What is fair? Experimental evidence
AbstractThere has been growing interest within the economics discipline in the role of equity concerns in the distribution of resources. This paper presents empirical evidence from a series of controlled laboratory experiments where third-party decision-makers must allocate resources between two individuals. The experimental results indicate that subjects view a wide range of different allocations as the fair distribution of resources. However, regression analysis indicates that both treatment effects and a few demographic variables explain some of this variation in fairness concepts. Most significantly, decision-makers rewarded subjects who earned their favorable positions and the gender of the decision-maker was an important predictor of the allocation chosen.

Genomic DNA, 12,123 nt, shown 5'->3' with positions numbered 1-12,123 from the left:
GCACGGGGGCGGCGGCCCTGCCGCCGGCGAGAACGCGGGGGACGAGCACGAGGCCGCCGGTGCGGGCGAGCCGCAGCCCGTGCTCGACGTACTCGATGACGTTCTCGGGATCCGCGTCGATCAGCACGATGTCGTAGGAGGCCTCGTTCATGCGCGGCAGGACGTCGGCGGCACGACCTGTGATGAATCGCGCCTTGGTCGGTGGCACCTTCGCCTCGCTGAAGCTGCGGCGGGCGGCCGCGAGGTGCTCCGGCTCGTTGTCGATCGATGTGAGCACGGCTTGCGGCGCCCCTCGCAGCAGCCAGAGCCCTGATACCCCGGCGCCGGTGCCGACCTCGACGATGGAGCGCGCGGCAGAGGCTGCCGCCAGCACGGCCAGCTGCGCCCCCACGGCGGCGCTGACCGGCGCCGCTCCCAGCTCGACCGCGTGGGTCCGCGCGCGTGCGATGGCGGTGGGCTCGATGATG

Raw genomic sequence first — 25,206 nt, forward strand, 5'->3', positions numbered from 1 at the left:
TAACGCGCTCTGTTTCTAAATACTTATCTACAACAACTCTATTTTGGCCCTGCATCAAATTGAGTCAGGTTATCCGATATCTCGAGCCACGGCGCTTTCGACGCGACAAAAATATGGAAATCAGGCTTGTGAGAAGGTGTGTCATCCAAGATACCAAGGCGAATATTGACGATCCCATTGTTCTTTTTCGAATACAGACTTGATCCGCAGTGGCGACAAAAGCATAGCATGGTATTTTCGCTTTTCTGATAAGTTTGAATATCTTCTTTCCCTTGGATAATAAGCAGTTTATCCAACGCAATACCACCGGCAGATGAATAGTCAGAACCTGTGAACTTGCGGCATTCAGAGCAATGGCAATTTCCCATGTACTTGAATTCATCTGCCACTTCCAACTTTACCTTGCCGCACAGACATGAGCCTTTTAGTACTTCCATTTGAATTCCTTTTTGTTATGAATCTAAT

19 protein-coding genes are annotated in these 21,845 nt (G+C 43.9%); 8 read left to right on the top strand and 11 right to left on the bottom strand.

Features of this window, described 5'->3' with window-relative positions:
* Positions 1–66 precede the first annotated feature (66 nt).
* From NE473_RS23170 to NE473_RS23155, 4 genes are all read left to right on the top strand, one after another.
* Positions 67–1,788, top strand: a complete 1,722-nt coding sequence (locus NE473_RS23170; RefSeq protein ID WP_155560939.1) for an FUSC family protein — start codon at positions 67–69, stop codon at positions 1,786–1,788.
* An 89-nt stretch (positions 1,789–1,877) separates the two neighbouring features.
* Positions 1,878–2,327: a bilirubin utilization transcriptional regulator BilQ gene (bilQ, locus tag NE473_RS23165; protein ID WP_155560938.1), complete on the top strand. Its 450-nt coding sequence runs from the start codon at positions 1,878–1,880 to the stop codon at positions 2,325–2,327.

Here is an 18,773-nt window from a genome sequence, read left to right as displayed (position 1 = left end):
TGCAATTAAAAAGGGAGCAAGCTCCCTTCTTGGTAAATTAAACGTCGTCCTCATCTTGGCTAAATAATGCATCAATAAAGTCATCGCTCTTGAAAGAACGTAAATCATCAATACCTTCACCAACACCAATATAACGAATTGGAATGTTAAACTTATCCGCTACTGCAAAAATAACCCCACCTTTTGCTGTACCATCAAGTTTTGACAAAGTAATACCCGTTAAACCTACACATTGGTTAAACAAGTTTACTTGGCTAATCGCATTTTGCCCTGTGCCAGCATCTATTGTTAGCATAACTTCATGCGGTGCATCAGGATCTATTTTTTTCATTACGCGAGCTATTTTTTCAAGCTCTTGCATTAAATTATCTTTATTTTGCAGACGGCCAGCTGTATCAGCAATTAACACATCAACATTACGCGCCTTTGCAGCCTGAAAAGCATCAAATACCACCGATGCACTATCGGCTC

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Bibliographic InfoPaper provided by Utah State University, Department of Economics in its series Working Papers with number 2000-04.
Length: 37 pages
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Fairness; equity; experiments;
Other versions of this item:
- C91 - Mathematical and Quantitative Methods - - Design of Experiments - - - Laboratory, Individual Behavior
- Z00 - Other Special Topics - - General - - - General
This paper has been announced in the following NEP Reports:
- NEP-ALL-2006-08-12 (All new papers)
- NEP-EXP-2006-08-12 (Experimental Economics)
- NEP-HPE-2006-08-12 (History & Philosophy of Economics)
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